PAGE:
opportunity to participate through the life of such a grant.\49\ 
Accordingly, and following consultation with the Department of 
Education and the National Science Foundation (NSF), DHS believes that 
an appropriate benchmark for the maximum duration of OPT for STEM 
students is the standard duration of an NSF grant--approximately three 
years.
---------------------------------------------------------------------------

    \48\ Id., available at http://www.nsf.gov/pubs/policydocs/pappguide/nsf15001/gpg_2.jsp.
    \49\ Although DHS has considered tailoring the length of the 
STEM OPT extension in this rule to individual student practical 
training proposals, DHS's initial assessment is that an across-the-
board maximum period for such extensions would be significantly more 
straightforward to administer and would also be consistent with past 
administration of the general OPT program, as well as the existing 
STEM OPT extension.
---------------------------------------------------------------------------

    DHS anticipates that the 24-month extension would significantly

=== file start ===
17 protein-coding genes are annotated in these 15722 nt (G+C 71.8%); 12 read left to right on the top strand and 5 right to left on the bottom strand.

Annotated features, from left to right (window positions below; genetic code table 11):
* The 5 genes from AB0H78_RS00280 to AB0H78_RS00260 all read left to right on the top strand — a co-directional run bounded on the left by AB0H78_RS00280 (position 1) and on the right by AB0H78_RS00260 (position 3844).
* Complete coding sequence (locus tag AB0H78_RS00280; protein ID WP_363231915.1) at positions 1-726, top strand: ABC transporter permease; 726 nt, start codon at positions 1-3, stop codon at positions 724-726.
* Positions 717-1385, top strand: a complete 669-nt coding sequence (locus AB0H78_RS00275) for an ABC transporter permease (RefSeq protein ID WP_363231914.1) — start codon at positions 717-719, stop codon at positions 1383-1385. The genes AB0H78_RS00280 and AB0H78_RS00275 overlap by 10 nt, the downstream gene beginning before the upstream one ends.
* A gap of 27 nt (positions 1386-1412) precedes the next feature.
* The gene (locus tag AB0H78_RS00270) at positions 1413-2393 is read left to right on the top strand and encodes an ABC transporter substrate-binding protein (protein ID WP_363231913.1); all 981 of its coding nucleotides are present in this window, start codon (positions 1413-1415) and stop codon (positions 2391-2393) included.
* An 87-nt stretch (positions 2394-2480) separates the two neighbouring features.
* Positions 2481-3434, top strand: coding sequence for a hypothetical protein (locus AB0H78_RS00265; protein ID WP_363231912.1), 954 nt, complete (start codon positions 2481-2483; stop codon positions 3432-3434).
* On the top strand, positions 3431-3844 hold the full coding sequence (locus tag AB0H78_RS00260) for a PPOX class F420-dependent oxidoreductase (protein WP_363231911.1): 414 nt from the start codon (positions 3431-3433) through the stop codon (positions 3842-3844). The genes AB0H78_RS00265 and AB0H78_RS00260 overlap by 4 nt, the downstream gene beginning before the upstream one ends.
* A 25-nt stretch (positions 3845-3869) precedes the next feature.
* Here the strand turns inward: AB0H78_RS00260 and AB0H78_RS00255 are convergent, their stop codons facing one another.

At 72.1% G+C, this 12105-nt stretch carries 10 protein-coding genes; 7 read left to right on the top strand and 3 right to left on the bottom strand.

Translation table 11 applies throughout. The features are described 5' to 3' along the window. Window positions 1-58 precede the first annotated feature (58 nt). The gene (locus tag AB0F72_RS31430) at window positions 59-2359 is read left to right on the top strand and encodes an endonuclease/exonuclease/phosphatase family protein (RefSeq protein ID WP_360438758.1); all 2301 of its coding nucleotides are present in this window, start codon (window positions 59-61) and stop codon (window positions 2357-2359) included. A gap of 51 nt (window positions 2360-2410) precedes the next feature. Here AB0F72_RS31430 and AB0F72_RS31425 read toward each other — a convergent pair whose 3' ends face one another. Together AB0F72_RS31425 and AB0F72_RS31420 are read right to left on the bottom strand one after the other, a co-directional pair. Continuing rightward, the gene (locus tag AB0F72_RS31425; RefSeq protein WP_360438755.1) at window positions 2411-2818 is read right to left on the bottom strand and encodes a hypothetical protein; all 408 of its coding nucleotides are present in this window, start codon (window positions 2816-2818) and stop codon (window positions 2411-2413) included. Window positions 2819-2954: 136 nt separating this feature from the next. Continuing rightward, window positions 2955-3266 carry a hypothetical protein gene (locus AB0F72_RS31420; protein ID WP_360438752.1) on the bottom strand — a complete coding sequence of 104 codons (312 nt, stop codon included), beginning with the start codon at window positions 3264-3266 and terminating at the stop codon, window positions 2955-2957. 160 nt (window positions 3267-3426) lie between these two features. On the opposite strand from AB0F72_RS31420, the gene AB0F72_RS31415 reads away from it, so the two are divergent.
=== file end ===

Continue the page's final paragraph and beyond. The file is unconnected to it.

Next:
enhance the academic benefit of a STEM student's OPT experience. As 
noted above, many research projects take years to complete, and under 
the new STEM OPT extension, a student would have increased 
opportunities to learn how to apply for a grant or fellowship, become a 
responsible steward of grant money, initiate a study or project, see 
the study or project through to conclusion, write a report and obtain 
peer review, and have the report published. DHS requests public comment 
and the submission of empirical data in relation to this proposition. 
In addition, DHS requests public comment regarding the length of 
research, development, testing and other projects for which STEM 
graduates (regardless of nationality) from U.S. universities are 
typically assigned in the workplace.
    DHS also proposes to allow a student who has completed a STEM OPT 
extension pursuant to previous study in the United States and who 
obtains another qualifying degree at a higher degree level (or has a 
qualifying prior degree, as discussed in more detail below), to qualify 
for eligibility for a second 24-month STEM OPT extension upon the 
expiration of the general period of OPT based on that additional 
degree.
    DHS requests public comment on the proposed 24-month STEM OPT 
extension and the ability for qualifying students to receive an 
additional such STEM OPT extension based on a second STEM degree. In 
particular, DHS requests comment from STEM students, educational 
institutions, and employers on the appropriate STEM OPT extension 
length to ensure that practical training

[[Page 63386]]

for STEM students is most meaningfully educational and beneficial to 
them, and less disruptive for institutions and employers. DHS is